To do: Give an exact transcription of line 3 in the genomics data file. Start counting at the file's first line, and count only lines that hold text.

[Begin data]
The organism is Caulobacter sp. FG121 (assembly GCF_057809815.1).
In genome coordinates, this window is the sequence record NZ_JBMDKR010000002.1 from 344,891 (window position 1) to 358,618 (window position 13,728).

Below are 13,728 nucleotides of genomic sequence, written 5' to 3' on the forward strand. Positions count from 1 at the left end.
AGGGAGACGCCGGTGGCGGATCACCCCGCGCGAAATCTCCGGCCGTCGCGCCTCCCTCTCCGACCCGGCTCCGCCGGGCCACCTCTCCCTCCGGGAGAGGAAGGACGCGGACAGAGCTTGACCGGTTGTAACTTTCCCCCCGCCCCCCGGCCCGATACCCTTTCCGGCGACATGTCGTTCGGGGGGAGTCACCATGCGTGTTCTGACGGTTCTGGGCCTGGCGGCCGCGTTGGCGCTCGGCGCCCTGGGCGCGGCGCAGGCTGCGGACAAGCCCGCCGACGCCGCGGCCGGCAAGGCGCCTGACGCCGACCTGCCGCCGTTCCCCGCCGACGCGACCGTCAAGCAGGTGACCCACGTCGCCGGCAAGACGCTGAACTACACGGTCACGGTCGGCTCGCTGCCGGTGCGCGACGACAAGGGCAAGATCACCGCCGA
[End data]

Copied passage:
Below are 13,728 nucleotides of genomic sequence, written 5' to 3' on the forward strand. Positions count from 1 at the left end.